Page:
Shawn Branstetter builds wonderful handlaid track using GatorBoard (a high quality type of foam core) for his roadbed. (Link below) Inspired by his work I looked for this product locally and of course, there wasn’t any to be found. As an experiment I soaked two pieces of foam core board in water for twenty minutes and then let them air dry overnight. I wanted to see the impact on the paper facing from a prolonged wet and dry cycle, such as bonding ballast with diluted glue. Would the paper turn to mush or come unglued; is ordinary foam core material even a viable choice in the first place?

The next morning the test pieces looked and felt okay, although the paper of the white board seemed to suffer more. It’s a coated paper of some kind and the prolonged water bath must have diluted that coating to a degree. At only 3/16 of an inch thick, this board isn’t a good choice for roadbed. The ½” thick black foam board however suffered no impact that I could see. I believe whatever is used for the black coloring might be more water resistant and the extra thickness of the core is more durable.

Encouraged by this I glued up a strip of ties to test the durability of the material for spiking and normal track laying. Happily, the results were acceptable. The ties are well bonded and the thicker foam in the core doesn’t crush under the pressure of driving spikes by hand. The acid test is bonding the ballast with the usual bath of diluted white glue and water. After letting the mess dry overnight, the ties and paper facing are still secure. I’m satisfied with these outcomes of the test.


I wanted to test the duribility of the paper facing of this foam core board. Would it hold up to the typical process for hand laid track? Happily it does. The ties are well bonded and the soaking from the diluted white glue and ballast had no negative impact I could see. There may be questions about how it handles long term use but, it looks like a promising alternative to heavier fiberboard materials.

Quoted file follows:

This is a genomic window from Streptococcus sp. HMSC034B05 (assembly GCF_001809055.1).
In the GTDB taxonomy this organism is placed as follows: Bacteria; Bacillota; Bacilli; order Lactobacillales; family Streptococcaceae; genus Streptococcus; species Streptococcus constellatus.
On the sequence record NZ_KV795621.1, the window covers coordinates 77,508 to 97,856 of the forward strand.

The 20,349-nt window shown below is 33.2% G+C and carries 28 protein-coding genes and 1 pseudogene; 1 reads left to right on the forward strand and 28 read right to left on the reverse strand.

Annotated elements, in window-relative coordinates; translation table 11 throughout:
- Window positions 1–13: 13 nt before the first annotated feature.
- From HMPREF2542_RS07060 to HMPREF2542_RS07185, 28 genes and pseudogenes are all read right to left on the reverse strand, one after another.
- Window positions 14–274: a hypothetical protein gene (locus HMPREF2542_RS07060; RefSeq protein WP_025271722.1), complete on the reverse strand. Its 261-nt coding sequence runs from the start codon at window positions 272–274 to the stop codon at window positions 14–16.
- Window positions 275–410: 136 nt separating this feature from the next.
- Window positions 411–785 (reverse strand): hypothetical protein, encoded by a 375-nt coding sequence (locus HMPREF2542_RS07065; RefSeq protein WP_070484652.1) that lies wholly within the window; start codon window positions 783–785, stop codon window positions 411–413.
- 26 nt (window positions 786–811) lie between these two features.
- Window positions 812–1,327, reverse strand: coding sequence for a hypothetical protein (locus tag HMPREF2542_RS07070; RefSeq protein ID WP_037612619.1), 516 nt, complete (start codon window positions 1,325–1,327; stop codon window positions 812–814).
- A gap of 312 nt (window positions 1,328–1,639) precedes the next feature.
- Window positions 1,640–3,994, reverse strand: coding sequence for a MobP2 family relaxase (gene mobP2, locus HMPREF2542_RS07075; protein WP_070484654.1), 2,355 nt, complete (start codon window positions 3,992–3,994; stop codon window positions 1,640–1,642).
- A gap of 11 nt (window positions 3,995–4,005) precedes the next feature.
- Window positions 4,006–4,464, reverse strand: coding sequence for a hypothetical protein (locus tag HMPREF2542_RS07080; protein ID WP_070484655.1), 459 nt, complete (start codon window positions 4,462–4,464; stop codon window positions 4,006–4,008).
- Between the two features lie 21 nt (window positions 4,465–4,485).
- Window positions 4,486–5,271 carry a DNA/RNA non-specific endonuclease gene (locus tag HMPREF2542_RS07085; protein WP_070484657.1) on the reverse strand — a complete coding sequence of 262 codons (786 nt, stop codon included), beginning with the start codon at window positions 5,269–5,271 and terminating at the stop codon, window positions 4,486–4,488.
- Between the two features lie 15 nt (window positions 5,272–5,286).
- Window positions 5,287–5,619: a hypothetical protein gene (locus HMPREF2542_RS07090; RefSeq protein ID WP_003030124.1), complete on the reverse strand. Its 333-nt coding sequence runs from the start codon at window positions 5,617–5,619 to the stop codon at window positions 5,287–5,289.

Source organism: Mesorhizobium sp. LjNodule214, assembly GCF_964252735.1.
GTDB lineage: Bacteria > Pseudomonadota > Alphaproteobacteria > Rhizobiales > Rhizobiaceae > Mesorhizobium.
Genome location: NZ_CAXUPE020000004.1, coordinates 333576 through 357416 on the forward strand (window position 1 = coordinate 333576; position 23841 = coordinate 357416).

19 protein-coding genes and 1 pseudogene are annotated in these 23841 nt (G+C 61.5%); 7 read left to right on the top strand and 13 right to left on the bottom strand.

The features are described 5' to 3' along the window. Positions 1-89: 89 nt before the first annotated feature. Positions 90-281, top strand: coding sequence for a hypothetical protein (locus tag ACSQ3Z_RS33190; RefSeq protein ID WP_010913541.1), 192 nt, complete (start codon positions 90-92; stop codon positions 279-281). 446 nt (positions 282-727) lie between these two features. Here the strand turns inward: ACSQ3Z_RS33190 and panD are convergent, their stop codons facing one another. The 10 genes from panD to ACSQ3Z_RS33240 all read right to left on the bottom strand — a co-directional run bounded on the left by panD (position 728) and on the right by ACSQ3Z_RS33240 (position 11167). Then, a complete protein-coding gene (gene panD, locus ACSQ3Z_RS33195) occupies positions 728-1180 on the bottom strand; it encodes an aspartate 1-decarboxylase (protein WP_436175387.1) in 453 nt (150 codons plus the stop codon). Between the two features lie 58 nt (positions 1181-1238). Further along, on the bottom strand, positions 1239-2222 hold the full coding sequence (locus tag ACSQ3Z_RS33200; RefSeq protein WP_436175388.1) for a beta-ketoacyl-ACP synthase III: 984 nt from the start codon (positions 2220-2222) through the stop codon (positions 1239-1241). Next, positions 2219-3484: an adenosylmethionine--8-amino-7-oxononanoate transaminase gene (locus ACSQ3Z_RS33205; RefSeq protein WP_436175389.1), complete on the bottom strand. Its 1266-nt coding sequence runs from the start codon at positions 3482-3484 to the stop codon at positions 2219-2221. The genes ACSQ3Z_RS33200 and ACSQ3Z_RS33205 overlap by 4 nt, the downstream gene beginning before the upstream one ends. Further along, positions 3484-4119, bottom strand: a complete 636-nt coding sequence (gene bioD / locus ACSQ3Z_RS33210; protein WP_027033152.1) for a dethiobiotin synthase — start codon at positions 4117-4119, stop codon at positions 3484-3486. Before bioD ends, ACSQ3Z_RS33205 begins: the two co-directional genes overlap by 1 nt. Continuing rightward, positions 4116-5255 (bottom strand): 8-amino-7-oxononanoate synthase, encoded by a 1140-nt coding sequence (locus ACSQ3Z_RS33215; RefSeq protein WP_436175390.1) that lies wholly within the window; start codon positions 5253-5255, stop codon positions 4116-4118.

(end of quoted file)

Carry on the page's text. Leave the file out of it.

As you see in the photos, I designed this module to fit my existing support frame or even a counter top. For those with severe space constraints, such flexibility makes a layout possible.

Wrapping Up
I designed this test section to rest on my existing support frame or a tabletop. Such flexibility enables a layout to fit a wider range of rooms and circumstances.

I want a lightweight, low impact layout that fits well in a space whether it’s set up full time or temporarily. Whatever forms the construction and materials take, I firmly believe it’s possible to beautifully integrate a layout within a room without rendering the space unusable for other purposes. I’m also discovering that I need far less layout to be satisfied, both today and in the future.

I hasten to add that I’m looking at a very specific style of layout. I’ve only started to experiment with these ideas and don’t know if such materials are practical for a larger design. For a small layout though, they seem feasible and the knowledge I’ve gained is worth the time and material costs. If we don’t follow our curiosity, how else are we to learn?



Building The Sierra Pacific Part Four



  1. Chris Roy

    I really like your thinking here, Mike. This saves a lot of materials and weight. It’s a “modern” approach using materials that have been around 40+ years. I’m going to have to build a test module myself. There’s one change that I think would make a big difference in weight: instead of constructing this as a U channel with flat plates of 1/2″ foam core on either side below, I think you’ll gain a ton of strength by using a solid slab of foam core across the bottom that has slots cut out beneath the U channel.